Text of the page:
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Search tags: need-it-like-breathing
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review 2017-11-30 19:28
The Last Guy Breathing (The Guy, #3) by Skylar M. Cates Review
The Last Guy Breathing (The Guy Series) - Skylar M. Cates

Henry Clueley doesn’t want to be in Glamour, not after moving far away to overcome a difficult, if privileged, childhood. He’s no longer that pudgy kid desperate to escape his hometown, but it still holds painful memories. When his recently widowed mother needs him, however, “dependable Henry” does the right thing—even if it means leaving the IRS to take a boring corporate position. Things don't stay boring for long. Soon Henry helps the local sheriff’s department unravel a crime. Posing as half of a fake couple seems like a fun idea... until Henry learns he already knows the deputy playing his other half.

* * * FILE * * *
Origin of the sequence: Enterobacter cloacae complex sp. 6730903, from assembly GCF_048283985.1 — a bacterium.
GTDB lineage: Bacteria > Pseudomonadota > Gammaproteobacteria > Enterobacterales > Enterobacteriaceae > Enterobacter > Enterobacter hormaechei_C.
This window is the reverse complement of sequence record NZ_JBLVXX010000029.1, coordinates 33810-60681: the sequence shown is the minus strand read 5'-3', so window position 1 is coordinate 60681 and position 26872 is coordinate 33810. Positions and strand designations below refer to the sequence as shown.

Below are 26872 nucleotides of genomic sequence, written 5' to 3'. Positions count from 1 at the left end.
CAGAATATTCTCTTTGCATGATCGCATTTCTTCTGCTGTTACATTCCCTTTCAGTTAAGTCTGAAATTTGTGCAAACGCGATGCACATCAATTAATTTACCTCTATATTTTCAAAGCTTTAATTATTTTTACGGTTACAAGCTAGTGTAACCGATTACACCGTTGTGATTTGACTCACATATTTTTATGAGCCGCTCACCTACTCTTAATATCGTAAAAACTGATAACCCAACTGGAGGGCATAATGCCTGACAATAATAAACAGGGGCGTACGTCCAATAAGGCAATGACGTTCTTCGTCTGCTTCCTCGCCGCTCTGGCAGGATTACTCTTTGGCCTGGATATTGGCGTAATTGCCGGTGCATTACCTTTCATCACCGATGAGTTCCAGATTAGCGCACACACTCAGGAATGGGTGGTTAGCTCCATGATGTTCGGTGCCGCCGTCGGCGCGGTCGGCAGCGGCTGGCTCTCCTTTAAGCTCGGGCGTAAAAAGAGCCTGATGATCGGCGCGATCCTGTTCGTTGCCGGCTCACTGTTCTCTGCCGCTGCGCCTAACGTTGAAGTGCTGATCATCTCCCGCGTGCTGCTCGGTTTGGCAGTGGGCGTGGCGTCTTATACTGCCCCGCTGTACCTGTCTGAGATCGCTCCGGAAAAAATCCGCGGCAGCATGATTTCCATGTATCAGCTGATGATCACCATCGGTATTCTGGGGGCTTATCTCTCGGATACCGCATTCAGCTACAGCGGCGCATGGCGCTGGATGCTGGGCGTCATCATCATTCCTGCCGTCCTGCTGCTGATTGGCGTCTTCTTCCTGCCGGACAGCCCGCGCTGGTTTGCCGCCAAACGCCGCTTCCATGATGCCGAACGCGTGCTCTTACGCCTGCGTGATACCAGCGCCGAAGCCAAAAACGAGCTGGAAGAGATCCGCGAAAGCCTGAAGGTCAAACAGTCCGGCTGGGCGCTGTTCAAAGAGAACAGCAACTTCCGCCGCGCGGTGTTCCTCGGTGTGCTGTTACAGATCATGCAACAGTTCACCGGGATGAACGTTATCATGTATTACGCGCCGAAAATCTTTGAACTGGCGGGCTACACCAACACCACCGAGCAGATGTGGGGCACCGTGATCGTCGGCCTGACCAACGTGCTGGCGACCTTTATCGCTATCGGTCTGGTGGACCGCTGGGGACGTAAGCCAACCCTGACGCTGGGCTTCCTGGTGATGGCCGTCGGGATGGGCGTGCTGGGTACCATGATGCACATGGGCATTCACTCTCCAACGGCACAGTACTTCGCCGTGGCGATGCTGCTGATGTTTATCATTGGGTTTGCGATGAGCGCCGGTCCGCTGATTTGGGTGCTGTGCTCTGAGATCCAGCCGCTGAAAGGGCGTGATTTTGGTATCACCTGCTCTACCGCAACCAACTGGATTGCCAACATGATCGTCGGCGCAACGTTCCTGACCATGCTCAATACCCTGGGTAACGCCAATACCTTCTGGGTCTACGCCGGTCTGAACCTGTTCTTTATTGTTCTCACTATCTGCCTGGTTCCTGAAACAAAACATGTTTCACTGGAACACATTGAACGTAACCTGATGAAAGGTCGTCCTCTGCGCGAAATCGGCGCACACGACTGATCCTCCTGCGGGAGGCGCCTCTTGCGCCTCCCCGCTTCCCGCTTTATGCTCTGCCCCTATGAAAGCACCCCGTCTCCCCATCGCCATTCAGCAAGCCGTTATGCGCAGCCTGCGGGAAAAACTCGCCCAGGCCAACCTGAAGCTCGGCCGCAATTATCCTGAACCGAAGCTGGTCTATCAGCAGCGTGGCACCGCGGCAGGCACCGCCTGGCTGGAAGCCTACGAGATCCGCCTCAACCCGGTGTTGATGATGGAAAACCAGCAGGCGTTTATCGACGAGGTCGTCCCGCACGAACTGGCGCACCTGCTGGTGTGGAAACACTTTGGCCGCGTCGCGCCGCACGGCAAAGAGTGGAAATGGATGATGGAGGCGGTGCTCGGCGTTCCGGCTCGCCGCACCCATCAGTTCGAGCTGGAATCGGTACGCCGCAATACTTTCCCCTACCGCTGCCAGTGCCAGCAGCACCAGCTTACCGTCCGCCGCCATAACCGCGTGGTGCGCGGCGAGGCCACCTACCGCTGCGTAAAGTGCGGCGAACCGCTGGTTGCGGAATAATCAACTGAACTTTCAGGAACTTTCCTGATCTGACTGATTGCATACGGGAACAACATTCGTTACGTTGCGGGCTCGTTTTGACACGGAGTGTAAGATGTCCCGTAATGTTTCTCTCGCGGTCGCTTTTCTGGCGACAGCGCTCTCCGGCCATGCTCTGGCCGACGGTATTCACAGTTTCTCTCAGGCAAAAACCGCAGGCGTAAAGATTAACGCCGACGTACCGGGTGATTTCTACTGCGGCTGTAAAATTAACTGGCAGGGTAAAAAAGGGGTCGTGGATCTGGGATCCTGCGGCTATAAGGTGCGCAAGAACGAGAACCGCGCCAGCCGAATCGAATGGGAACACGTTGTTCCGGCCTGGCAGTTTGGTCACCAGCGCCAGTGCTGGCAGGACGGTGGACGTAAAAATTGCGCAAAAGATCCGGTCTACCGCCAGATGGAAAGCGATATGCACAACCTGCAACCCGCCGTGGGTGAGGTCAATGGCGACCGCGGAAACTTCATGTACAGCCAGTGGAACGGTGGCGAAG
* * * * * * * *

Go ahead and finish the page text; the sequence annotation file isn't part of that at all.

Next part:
Deputy Locke may be new to the Glamour Sheriff’s Department, but he’s fought his way up in the world and is determined to make a good impression. He keeps his private life quiet, even from his beloved younger brother. Locke knows better than most the need to protect what’s his.

Henry resents the arrogant, gorgeous cop, and Locke thinks Henry is sheltered and spoiled. Their secret and steamy encounter only adds to the animosity. As they join forces, Henry thinks a relationship with Locke would be catastrophic, but the white-hot passion between them makes it hard to resist.

 

Review

 

I am very much enjoying this series. We Met Henry in earlier books and it is nice to see him get his happily ever after.